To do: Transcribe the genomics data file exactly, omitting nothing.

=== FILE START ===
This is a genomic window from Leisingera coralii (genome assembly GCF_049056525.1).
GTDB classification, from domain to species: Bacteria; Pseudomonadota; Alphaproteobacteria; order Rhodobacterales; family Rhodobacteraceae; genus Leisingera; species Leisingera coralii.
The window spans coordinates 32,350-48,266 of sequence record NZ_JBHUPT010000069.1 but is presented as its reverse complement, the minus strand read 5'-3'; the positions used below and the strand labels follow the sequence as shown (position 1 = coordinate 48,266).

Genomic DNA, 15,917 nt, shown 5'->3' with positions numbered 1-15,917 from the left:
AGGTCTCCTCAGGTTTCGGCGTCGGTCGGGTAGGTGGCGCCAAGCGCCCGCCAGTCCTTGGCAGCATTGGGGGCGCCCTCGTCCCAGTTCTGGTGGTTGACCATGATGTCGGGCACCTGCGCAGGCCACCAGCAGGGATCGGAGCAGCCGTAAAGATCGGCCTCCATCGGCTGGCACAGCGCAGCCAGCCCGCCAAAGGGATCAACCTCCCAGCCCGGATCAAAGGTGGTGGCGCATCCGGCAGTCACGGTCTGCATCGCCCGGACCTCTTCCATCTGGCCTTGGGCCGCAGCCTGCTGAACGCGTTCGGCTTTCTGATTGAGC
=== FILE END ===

This is a genomic window from Leisingera coralii (genome assembly GCF_049056525.1).
GTDB classification, from domain to species: Bacteria; Pseudomonadota; Alphaproteobacteria; order Rhodobacterales; family Rhodobacteraceae; genus Leisingera; species Leisingera coralii.
The window spans coordinates 32,350-48,266 of sequence record NZ_JBHUPT010000069.1 but is presented as its reverse complement, the minus strand read 5'-3'; the positions used below and the strand labels follow the sequence as shown (position 1 = coordinate 48,266).

Genomic DNA, 15,917 nt, shown 5'->3' with positions numbered 1-15,917 from the left:
AGGTCTCCTCAGGTTTCGGCGTCGGTCGGGTAGGTGGCGCCAAGCGCCCGCCAGTCCTTGGCAGCATTGGGGGCGCCCTCGTCCCAGTTCTGGTGGTTGACCATGATGTCGGGCACCTGCGCAGGCCACCAGCAGGGATCGGAGCAGCCGTAAAGATCGGCCTCCATCGGCTGGCACAGCGCAGCCAGCCCGCCAAAGGGATCAACCTCCCAGCCCGGATCAAAGGTGGTGGCGCATCCGGCAGTCACGGTCTGCATCGCCCGGACCTCTTCCATCTGGCCTTGGGCCGCAGCCTGCTGAACGCGTTCGGCTTTCTGATTGAGC